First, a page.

Separating river, sewage water is need of the hour: Rajendra SinghNew Delhi: Introduction of a new river and sewage separation system will fulfill the needs of over a million citizens of the country who lack the availability of drinking water, says renowned water conservationist Rajendra
New Delhi: Introduction of a new river and sewage separation system will fulfill the needs of over a million citizens of the country who lack the availability of drinking water, says renowned water conservationist Rajendra Singh.
“We urgently need a river and sewage separation system in India. Right now we are mixing the rain water in the sewage water. If you are mixing clean water with dirty water, you can't fulfill the needs of the large numbers of people in this country,” says Singh.
“If we can get the good water from rains and recharge it, that is like reserve water in the bank. We can use the reserve, which is ‘A' class water as drinking water,” says the environmentalist.
Popularly dubbed as the ‘Waterman of India', Singh was here recently to preside a jury-meet to nominate films for the upcoming 8th CMS Vatavaran Film Festival, 2015.
The 55-year-old Singh, recipient of the Stockholm Water Prize in March this year, an award known as “the Nobel Prize for water” says that ‘Johads', which he had successfully introduced in villages of Rajastan can be initiated in the other parts of the country including Delhi.
A Johad is a rainwater storage tank.
The capital city Delhi, says Singh has all possibilities to create an effective rain water harvesting system. “All water bodies of Delhi need a rejuvenation.
These water bodies are either encroached upon or have been converted into a park or some other institution. The water bodies can be rejuvenated if they really flow into the Yamuna,” he says.
“We need to catch the water which comes through Aravalli region of the hilly region. The whole water will reach Yamuna finally and that water can be used.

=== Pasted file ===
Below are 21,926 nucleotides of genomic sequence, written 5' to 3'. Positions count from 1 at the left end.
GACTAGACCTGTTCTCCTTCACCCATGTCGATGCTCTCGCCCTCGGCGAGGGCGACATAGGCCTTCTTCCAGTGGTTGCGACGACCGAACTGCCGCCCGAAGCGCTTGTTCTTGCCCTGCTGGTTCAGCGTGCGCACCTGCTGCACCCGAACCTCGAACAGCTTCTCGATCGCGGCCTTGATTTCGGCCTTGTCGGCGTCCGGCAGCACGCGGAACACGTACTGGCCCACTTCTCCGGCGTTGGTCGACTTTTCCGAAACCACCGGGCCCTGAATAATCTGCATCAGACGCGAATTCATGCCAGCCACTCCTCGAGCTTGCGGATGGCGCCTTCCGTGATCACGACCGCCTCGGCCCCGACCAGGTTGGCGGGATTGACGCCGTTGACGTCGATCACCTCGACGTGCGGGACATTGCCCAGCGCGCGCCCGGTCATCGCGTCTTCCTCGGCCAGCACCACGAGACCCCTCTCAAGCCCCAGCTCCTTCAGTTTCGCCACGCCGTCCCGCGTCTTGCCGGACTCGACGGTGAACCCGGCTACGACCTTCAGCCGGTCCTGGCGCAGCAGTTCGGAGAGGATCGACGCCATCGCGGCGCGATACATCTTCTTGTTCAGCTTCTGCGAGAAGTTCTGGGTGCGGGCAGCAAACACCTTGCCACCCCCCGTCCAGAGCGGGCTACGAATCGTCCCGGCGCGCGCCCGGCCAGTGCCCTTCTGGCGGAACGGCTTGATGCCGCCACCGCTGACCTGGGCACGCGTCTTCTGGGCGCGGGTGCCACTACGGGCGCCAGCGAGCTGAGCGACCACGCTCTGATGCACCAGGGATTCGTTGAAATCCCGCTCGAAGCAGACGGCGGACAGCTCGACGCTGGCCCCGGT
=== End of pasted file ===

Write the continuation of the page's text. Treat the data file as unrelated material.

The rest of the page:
When the water level rises the flow in the Yamuna increases and by continuous recharge in the acquifer, Delhiites can get drinking water,” says Singh. There is also a need for identification, demarcation and notification of mapping of all water bodies in Delhi.
Criticising the setting up of hydropower projects in different parts of the country, he says it is essential to have a small level or community level decentralised water management in India.
“We need small water bodies similar to little dams. If you create a small dam, you can fulfill the needs of a community. So we need the community driven decentralised water level management in India,” says the water conservationist.
Commenting on a report by NASA that showed large-scale irrigation caused groundwater loss in Haryana, Punjab, Rajasthan and Delhi between 2002 and 2008, Singh says the report is correct and it shows the serious problems of climate change and global warming.
“The climate change and global warming is the real threat to the earth. A fever is coming to the earth and it changes the monsoon in our country and the only way to overcome this is by planting more trees and plants,” says the 2001 Ramon Magsaysay Award-winner.
Singh says in Rajasthan around 8,600 sq km area, plants and trees were planted and greenery and water conservation was attained and thus helped to overcome the threats caused by climate change.
“It was very successful and it is not late for others to do it,” he says.
Singh also points out various other problems related to water which include exploitation of acquifer, pollution and encroachment of waterbodies.
Coming back to Delhi, Singh says different types of rain water harvesting is possible here, which include roof water harvesting due to the numerous buildings, including shopping malls and hospitals, dotting the city.
“They are not making any difference between the clean water and sewage water. The rain water harvesting should be effective in the malls and buildings. If it is not being harvested and conserved, it is just being used,” Singh says.
Old wells can also be used to conserve water, he adds. Singh is now heading towards the UK to attend the ‘Global Water Peace March to be held in August 21. “Due to the climate change in UK, floods hit the Thames river and the British experts called me to work with them to solve the issue.
After my visit there in November last year, they have now again invited me to attend in the march in August.
“It is as important to me because, I have been working all my life for water conservation. The march will be head towards western Europe and will finaly reach India,” says Singh.